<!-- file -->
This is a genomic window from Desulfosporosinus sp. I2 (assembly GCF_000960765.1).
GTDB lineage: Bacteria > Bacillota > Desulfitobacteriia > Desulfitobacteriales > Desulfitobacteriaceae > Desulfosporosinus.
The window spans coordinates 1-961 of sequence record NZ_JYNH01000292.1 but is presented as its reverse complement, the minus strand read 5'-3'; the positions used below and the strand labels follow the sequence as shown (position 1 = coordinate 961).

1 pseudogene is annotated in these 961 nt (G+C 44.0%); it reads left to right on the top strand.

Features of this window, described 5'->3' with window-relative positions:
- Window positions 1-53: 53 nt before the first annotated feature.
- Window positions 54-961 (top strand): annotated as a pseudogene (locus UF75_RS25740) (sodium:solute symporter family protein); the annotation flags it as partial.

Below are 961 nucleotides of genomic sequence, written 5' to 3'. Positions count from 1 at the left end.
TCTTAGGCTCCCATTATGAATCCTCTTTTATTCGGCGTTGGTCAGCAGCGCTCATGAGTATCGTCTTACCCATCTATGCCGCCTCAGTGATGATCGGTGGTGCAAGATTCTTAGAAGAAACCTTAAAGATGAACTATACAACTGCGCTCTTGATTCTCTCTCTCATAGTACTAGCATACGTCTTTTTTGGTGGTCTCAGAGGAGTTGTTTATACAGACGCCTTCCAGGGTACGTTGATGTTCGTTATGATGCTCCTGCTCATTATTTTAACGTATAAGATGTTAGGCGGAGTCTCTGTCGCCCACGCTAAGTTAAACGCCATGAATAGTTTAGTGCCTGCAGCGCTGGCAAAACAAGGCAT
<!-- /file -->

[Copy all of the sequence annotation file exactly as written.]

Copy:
This is a genomic window from Desulfosporosinus sp. I2 (assembly GCF_000960765.1).
GTDB lineage: Bacteria > Bacillota > Desulfitobacteriia > Desulfitobacteriales > Desulfitobacteriaceae > Desulfosporosinus.
The window spans coordinates 1-961 of sequence record NZ_JYNH01000292.1 but is presented as its reverse complement, the minus strand read 5'-3'; the positions used below and the strand labels follow the sequence as shown (position 1 = coordinate 961).

1 pseudogene is annotated in these 961 nt (G+C 44.0%); it reads left to right on the top strand.

Features of this window, described 5'->3' with window-relative positions:
- Window positions 1-53: 53 nt before the first annotated feature.
- Window positions 54-961 (top strand): annotated as a pseudogene (locus UF75_RS25740) (sodium:solute symporter family protein); the annotation flags it as partial.

Below are 961 nucleotides of genomic sequence, written 5' to 3'. Positions count from 1 at the left end.
TCTTAGGCTCCCATTATGAATCCTCTTTTATTCGGCGTTGGTCAGCAGCGCTCATGAGTATCGTCTTACCCATCTATGCCGCCTCAGTGATGATCGGTGGTGCAAGATTCTTAGAAGAAACCTTAAAGATGAACTATACAACTGCGCTCTTGATTCTCTCTCTCATAGTACTAGCATACGTCTTTTTTGGTGGTCTCAGAGGAGTTGTTTATACAGACGCCTTCCAGGGTACGTTGATGTTCGTTATGATGCTCCTGCTCATTATTTTAACGTATAAGATGTTAGGCGGAGTCTCTGTCGCCCACGCTAAGTTAAACGCCATGAATAGTTTAGTGCCTGCAGCGCTGGCAAAACAAGGCAT